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Our emerging markets equity team has found that outdated misconceptions of the asset class still exist. We believe it’s worth dispelling some of these myths and highlighting the new realities we see. This first post in a three-part series examines how policy improvements in emerging markets could increase resilience in times of stress.
New Reality #1: Policy improvements should contribute to increased resilience during times of stress.
In decades past, many emerging markets had large external imbalances, current account deficits and large fiscal deficits.
However, many emerging markets have learned lessons from prior crises to strengthen and reposition their economies. Today, many emerging markets have less debt in comparison with developed markets across governments, corporates and households. Debt to gross domestic product (GDP) is approximately 50% across emerging markets, roughly half that of developed markets overall.1 The chart below also shows that not only is public debt generally lower, but household debt is also lower across emerging markets, and when excluding China, corporate debt is also lower.
We believe less debt across an economy means governments are more likely to loosen their purse strings if necessary during periods of stress without creating a fiscal crisis—and businesses and households can better survive economic downturns.
Over the past two decades, we’ve seen signs emerging market economies have been able to increase foreign exchange reserves, in addition to steering borrowing away from US-denominated debt. This signals to us that emerging markets are less likely to be vulnerable in periods when the US dollar strengthens against the local currency.
Emerging markets have made continuous improvements with more effective banking sector oversight and supervision. Going into this COVID-19 crisis, the high levels of oversight, regulation and capitalization mean that banks across most emerging markets should be able to weather this crisis. It would take a significant level of economic pain to impair bank balance sheets, in our view.
Examining corporate balance sheets can help identify the resilient companies during this crisis—and potential winners from an investment standpoint. The chart below highlights how emerging-market corporates in select areas have more cash on hand and less debt than corporates in Germany, the United States or United Kingdom.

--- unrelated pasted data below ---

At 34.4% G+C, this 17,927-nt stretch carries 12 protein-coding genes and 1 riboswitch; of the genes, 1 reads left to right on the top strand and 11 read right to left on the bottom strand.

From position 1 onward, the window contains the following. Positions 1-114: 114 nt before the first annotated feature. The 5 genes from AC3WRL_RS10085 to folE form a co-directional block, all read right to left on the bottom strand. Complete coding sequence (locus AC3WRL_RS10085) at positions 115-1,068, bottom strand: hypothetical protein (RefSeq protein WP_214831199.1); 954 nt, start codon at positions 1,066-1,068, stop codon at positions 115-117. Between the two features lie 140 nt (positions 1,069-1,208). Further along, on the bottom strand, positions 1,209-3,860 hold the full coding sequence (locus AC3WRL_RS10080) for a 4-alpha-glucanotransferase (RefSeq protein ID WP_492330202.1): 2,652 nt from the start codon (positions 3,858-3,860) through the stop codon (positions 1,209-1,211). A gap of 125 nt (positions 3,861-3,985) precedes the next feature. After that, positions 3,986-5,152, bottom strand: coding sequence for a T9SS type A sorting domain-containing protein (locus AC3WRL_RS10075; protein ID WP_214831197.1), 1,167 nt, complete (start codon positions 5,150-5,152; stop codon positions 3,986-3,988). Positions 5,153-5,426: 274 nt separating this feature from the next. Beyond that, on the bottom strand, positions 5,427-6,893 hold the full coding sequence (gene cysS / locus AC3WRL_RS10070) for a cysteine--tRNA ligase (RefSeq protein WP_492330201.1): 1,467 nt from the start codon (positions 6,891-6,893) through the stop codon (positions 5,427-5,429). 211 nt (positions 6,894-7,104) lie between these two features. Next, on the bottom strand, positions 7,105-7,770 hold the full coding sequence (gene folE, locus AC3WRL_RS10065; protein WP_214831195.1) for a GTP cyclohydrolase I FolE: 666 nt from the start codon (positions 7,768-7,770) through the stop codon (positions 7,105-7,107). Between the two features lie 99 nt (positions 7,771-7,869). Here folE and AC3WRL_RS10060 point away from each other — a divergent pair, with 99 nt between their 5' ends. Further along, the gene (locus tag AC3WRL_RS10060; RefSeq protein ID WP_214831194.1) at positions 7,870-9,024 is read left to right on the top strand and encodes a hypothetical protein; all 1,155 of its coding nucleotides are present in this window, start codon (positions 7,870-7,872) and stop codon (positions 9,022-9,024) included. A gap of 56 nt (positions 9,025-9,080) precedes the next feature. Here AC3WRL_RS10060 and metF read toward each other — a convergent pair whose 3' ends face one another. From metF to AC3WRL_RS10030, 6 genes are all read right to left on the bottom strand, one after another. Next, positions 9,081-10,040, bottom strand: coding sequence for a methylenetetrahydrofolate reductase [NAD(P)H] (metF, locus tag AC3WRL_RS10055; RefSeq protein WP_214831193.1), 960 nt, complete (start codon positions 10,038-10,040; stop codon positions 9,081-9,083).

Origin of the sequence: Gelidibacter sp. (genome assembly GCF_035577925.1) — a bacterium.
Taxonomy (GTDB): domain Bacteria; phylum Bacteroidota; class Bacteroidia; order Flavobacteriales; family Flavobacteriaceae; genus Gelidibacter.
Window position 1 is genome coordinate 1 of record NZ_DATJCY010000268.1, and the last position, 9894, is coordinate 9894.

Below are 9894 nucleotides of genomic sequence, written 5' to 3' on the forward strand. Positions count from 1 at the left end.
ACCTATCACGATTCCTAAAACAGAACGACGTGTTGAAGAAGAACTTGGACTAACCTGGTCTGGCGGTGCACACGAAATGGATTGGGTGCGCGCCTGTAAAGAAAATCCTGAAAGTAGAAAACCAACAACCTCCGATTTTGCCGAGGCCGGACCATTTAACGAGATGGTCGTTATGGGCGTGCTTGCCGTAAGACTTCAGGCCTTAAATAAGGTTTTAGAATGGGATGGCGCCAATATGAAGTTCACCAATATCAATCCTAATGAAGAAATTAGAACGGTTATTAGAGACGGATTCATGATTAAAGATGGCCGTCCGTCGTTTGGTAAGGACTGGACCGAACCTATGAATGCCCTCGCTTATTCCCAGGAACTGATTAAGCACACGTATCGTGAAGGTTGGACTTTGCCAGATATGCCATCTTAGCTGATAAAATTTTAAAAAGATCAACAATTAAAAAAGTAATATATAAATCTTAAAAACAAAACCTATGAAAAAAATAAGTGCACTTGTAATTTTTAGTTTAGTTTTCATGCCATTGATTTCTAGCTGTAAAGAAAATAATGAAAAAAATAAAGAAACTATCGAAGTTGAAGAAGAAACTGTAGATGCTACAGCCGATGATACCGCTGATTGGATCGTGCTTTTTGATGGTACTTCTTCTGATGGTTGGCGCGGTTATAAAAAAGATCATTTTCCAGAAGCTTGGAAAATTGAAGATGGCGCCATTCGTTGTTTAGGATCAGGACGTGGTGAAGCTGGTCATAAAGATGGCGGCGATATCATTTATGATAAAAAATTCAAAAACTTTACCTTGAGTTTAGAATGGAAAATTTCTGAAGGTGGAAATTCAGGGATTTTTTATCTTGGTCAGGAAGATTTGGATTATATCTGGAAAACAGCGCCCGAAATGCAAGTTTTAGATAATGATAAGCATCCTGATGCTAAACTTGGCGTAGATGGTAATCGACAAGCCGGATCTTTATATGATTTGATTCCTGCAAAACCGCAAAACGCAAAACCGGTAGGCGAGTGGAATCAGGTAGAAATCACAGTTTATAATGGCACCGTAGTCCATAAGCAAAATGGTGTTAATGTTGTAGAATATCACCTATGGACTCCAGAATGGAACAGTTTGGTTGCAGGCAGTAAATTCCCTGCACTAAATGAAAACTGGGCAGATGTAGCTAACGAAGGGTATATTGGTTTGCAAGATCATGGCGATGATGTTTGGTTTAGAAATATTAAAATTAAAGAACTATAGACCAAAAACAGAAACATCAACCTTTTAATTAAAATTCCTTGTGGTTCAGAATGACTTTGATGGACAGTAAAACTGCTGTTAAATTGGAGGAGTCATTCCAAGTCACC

The massive piles of cash some companies today are sitting on could provide a vital buffer against the dour economic climate. Companies without such reserves, whether in Asia or the United States and United Kingdom, could suffer in comparison.
While the coronavirus outbreak has tested the resilience of emerging markets, we think some of the changes that have taken place in these economies over the past few decades should help them weather the COVID-19 pandemic. In our view, lower levels of debt, higher levels of foreign exchange reserves, improved banking systems and stronger corporate balance sheets are indicators that emerging markets have come a long way from times past.
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What Are the Risks?
All investments involve risks, including possible loss of principal. Stock prices fluctuate, sometimes rapidly and dramatically, due to factors affecting individual companies, particular industries or sectors, or general market conditions. Special risks are associated with foreign investing, including currency fluctuations, economic instability and political developments. Investments in emerging markets involve heightened risks related to the same factors, in addition to those associated with these markets’ smaller size and lesser liquidity.
1. Franklin Templeton Capital Market Insights Group, International Monetary Fund, Macrobond, March 2020.